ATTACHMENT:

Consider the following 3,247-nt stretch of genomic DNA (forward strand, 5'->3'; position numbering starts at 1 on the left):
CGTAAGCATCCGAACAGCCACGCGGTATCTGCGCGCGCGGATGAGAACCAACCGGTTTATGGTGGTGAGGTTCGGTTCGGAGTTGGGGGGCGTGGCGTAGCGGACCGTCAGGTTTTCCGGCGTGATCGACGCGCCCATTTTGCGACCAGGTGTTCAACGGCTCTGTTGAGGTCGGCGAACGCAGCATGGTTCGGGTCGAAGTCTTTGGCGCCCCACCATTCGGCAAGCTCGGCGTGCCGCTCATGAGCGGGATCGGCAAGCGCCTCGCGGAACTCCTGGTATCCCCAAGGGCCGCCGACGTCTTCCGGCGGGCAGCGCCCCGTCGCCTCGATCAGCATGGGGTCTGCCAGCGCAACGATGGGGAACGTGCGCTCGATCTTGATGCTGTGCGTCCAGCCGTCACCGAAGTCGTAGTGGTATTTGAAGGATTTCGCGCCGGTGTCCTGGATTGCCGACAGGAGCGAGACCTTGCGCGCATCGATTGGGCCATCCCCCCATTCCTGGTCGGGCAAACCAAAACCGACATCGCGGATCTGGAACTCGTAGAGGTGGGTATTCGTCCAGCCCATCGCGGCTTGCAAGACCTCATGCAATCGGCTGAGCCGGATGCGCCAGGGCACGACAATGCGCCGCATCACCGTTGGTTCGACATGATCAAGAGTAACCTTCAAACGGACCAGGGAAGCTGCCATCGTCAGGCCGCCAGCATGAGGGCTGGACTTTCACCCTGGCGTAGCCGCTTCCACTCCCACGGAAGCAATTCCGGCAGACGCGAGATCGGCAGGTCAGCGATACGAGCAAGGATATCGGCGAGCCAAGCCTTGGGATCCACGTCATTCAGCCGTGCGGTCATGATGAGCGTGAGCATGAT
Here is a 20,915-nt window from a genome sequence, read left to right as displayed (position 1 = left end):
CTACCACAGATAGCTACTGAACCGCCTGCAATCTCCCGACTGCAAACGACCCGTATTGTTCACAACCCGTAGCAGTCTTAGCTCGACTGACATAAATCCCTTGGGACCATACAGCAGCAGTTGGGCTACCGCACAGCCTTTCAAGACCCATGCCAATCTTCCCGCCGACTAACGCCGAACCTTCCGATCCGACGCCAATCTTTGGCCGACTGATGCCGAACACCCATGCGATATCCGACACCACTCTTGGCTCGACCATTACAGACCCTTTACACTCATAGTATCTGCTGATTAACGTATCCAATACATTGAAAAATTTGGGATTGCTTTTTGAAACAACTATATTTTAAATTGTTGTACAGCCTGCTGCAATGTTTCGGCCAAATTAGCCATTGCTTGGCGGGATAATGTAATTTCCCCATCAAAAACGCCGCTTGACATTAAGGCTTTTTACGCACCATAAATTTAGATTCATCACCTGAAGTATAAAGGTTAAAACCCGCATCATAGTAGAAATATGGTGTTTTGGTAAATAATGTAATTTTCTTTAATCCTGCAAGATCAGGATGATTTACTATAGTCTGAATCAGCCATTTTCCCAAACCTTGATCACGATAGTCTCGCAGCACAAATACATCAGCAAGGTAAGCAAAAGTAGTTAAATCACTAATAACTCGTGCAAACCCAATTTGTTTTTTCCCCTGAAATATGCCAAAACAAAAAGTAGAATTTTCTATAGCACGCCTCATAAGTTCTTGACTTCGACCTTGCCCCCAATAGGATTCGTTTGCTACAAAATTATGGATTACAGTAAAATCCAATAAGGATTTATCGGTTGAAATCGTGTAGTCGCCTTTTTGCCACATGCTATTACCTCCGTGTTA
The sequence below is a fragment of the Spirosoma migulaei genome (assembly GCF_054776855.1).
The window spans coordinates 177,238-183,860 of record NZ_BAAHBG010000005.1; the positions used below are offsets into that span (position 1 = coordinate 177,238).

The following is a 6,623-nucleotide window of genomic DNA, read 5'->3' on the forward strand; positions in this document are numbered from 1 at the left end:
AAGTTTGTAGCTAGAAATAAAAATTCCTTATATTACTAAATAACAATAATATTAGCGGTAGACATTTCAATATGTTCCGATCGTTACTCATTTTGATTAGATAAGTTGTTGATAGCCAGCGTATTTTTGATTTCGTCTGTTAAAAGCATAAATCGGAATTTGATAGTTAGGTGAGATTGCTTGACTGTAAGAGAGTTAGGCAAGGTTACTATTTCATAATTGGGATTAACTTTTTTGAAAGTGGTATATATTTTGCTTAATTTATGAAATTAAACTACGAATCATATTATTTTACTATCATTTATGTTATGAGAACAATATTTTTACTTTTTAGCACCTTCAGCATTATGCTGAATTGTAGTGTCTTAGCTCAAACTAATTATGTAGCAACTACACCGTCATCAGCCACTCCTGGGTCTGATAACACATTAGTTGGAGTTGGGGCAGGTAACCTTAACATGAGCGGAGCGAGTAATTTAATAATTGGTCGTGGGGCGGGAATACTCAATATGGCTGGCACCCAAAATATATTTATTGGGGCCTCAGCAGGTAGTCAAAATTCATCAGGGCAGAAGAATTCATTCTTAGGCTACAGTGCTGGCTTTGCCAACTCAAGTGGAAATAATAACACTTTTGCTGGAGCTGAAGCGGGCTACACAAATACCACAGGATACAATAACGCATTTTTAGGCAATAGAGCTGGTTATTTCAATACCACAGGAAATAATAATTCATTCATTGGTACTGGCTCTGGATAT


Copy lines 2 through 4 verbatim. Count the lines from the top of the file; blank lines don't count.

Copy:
CGTAAGCATCCGAACAGCCACGCGGTATCTGCGCGCGCGGATGAGAACCAACCGGTTTATGGTGGTGAGGTTCGGTTCGGAGTTGGGGGGCGTGGCGTAGCGGACCGTCAGGTTTTCCGGCGTGATCGACGCGCCCATTTTGCGACCAGGTGTTCAACGGCTCTGTTGAGGTCGGCGAACGCAGCATGGTTCGGGTCGAAGTCTTTGGCGCCCCACCATTCGGCAAGCTCGGCGTGCCGCTCATGAGCGGGATCGGCAAGCGCCTCGCGGAACTCCTGGTATCCCCAAGGGCCGCCGACGTCTTCCGGCGGGCAGCGCCCCGTCGCCTCGATCAGCATGGGGTCTGCCAGCGCAACGATGGGGAACGTGCGCTCGATCTTGATGCTGTGCGTCCAGCCGTCACCGAAGTCGTAGTGGTATTTGAAGGATTTCGCGCCGGTGTCCTGGATTGCCGACAGGAGCGAGACCTTGCGCGCATCGATTGGGCCATCCCCCCATTCCTGGTCGGGCAAACCAAAACCGACATCGCGGATCTGGAACTCGTAGAGGTGGGTATTCGTCCAGCCCATCGCGGCTTGCAAGACCTCATGCAATCGGCTGAGCCGGATGCGCCAGGGCACGACAATGCGCCGCATCACCGTTGGTTCGACATGATCAAGAGTAACCTTCAAACGGACCAGGGAAGCTGCCATCGTCAGGCCGCCAGCATGAGGGCTGGACTTTCACCCTGGCGTAGCCGCTTCCACTCCCACGGAAGCAATTCCGGCAGACGCGAGATCGGCAGGTCAGCGATACGAGCAAGGATATCGGCGAGCCAAGCCTTGGGATCCACGTCATTCAGCCGTGCGGTCATGATGAGCGTGAGCATGAT
Here is a 20,915-nt window from a genome sequence, read left to right as displayed (position 1 = left end):
CTACCACAGATAGCTACTGAACCGCCTGCAATCTCCCGACTGCAAACGACCCGTATTGTTCACAACCCGTAGCAGTCTTAGCTCGACTGACATAAATCCCTTGGGACCATACAGCAGCAGTTGGGCTACCGCACAGCCTTTCAAGACCCATGCCAATCTTCCCGCCGACTAACGCCGAACCTTCCGATCCGACGCCAATCTTTGGCCGACTGATGCCGAACACCCATGCGATATCCGACACCACTCTTGGCTCGACCATTACAGACCCTTTACACTCATAGTATCTGCTGATTAACGTATCCAATACATTGAAAAATTTGGGATTGCTTTTTGAAACAACTATATTTTAAATTGTTGTACAGCCTGCTGCAATGTTTCGGCCAAATTAGCCATTGCTTGGCGGGATAATGTAATTTCCCCATCAAAAACGCCGCTTGACATTAAGGCTTTTTACGCACCATAAATTTAGATTCATCACCTGAAGTATAAAGGTTAAAACCCGCATCATAGTAGAAATATGGTGTTTTGGTAAATAATGTAATTTTCTTTAATCCTGCAAGATCAGGATGATTTACTATAGTCTGAATCAGCCATTTTCCCAAACCTTGATCACGATAGTCTCGCAGCACAAATACATCAGCAAGGTAAGCAAAAGTAGTTAAATCACTAATAACTCGTGCAAACCCAATTTGTTTTTTCCCCTGAAATATGCCAAAACAAAAAGTAGAATTTTCTATAGCACGCCTCATAAGTTCTTGACTTCGACCTTGCCCCCAATAGGATTCGTTTGCTACAAAATTATGGATTACAGTAAAATCCAATAAGGATTTATCGGTTGAAATCGTGTAGTCGCCTTTTTGCCACATGCTATTACCTCCGTGTTA